“We live in a strange time. Extraordinary events keep happening that undermine the stability of our world: suicide bombs, waves of refugees, Donald Trump, Vladimir Putin, even Brexit. Yet those in control seem unable to deal with them and no one has any vision of a different, or a better, kind of future. This film will tell the story of how we got to this strange place”. This is the opening of HyperNormalisation, one of the most influential films in recent memory. Since the 1990s, its director, Adam Curtis, has unrelentingly revealed the way power works, its meandering architecture, the ideas that configure it, the agents and institutions involved, the way it is etched into contemporary geopolitics, into us. Power reverberates through and constructs one of the most fervent, lucid and revealing bodies of work in recent times, a bona fide natural history of the present, of the times in which we live.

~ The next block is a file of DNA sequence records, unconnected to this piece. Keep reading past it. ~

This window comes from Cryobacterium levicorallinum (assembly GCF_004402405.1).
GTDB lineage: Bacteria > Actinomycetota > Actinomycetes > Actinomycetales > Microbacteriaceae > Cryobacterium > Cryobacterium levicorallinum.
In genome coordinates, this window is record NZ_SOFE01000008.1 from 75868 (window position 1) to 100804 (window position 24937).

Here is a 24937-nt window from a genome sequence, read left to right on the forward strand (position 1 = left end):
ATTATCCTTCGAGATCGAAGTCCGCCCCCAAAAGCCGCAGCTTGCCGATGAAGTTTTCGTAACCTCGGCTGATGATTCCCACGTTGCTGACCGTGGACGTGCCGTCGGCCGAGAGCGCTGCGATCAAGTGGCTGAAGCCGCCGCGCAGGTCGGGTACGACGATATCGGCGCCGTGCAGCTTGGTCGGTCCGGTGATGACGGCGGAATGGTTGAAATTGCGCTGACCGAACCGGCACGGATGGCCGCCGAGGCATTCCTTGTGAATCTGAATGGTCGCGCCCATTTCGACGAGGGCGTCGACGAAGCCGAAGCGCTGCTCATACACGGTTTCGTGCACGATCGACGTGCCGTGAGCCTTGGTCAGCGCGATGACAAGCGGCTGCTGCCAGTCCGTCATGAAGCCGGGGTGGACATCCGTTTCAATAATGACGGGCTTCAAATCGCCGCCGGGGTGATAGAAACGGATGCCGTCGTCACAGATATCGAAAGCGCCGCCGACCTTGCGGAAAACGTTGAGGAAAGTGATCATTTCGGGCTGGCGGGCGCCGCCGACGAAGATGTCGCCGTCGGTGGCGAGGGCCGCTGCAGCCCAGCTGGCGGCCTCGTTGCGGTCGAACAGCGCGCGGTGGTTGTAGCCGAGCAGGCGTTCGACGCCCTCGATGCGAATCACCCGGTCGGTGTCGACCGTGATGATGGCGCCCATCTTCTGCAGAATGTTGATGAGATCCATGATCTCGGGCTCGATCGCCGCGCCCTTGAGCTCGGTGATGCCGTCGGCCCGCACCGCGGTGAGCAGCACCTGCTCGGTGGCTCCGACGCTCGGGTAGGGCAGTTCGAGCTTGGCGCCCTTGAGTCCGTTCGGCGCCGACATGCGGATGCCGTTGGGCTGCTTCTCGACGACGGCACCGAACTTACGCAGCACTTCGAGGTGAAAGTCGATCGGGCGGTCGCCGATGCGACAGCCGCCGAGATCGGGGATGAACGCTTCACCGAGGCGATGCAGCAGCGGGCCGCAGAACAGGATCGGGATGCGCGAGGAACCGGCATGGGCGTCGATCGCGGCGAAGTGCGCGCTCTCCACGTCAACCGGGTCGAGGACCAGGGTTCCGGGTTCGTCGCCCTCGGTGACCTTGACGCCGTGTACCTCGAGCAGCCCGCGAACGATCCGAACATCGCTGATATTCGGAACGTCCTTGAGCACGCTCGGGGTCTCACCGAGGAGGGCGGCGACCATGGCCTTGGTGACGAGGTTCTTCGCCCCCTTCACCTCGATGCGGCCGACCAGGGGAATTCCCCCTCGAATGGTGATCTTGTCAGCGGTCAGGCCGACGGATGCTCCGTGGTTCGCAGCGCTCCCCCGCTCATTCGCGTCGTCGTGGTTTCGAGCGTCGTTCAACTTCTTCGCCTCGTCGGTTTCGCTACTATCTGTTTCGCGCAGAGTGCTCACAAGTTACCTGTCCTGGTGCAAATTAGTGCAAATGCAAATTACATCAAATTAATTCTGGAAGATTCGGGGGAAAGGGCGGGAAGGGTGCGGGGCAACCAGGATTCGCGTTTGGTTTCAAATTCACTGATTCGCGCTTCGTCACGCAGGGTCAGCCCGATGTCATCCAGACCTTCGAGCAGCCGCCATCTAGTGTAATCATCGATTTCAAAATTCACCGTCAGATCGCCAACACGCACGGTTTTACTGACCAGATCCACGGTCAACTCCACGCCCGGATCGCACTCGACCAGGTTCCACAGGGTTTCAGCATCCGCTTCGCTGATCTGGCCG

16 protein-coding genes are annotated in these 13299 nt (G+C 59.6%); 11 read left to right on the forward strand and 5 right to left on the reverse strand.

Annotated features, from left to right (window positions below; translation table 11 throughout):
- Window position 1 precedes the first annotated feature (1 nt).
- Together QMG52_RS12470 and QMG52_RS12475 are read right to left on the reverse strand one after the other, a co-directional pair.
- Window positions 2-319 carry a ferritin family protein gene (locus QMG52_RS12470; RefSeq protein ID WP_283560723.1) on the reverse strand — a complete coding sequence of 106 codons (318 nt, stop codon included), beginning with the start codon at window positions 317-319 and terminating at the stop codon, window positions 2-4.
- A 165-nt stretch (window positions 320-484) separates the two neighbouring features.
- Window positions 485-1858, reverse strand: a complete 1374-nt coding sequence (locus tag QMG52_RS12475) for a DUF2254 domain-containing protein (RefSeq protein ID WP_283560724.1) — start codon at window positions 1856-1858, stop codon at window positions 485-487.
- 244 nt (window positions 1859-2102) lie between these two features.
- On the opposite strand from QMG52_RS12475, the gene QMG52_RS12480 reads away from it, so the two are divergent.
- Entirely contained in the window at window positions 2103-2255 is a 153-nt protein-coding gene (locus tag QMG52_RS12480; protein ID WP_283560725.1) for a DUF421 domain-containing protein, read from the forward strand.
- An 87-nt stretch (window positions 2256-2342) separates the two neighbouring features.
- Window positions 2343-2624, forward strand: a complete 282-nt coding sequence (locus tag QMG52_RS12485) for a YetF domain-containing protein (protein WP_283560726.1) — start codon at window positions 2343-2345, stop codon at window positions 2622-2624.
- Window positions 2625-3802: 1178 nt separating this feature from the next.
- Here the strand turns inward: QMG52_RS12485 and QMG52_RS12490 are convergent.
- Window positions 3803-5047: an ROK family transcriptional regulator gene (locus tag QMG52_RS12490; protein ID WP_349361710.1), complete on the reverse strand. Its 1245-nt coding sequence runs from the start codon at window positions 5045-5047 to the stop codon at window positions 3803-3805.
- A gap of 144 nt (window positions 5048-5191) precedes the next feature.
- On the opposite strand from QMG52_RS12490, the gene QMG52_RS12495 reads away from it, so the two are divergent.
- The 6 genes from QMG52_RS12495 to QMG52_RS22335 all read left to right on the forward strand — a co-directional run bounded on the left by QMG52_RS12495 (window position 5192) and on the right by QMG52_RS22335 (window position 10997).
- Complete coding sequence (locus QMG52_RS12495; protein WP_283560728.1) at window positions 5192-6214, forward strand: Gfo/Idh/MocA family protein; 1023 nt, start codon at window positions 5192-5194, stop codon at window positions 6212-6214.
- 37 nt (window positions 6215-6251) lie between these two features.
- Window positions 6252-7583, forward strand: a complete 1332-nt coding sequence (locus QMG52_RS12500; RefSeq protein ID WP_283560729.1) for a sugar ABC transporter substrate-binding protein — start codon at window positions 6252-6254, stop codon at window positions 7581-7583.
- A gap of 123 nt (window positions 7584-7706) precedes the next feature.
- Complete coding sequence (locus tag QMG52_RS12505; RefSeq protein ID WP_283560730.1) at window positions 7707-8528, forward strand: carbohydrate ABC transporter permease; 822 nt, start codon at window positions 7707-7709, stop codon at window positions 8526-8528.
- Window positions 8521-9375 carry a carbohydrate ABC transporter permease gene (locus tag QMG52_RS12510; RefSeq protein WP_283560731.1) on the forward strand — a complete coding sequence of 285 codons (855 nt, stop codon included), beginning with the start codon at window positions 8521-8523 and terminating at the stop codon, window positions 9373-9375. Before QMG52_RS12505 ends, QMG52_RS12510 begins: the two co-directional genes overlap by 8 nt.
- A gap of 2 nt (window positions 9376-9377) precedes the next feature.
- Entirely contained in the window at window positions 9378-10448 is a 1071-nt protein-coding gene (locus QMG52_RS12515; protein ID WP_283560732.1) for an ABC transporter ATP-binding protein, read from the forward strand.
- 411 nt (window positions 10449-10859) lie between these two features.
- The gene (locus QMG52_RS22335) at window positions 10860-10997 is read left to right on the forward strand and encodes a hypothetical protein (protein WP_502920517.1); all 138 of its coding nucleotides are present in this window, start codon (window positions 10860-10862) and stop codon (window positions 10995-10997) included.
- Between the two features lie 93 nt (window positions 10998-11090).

Código copiado al portapapeles.
Rubén Coll and José Luis Espejo
Creative Commons Dominio Público 1.0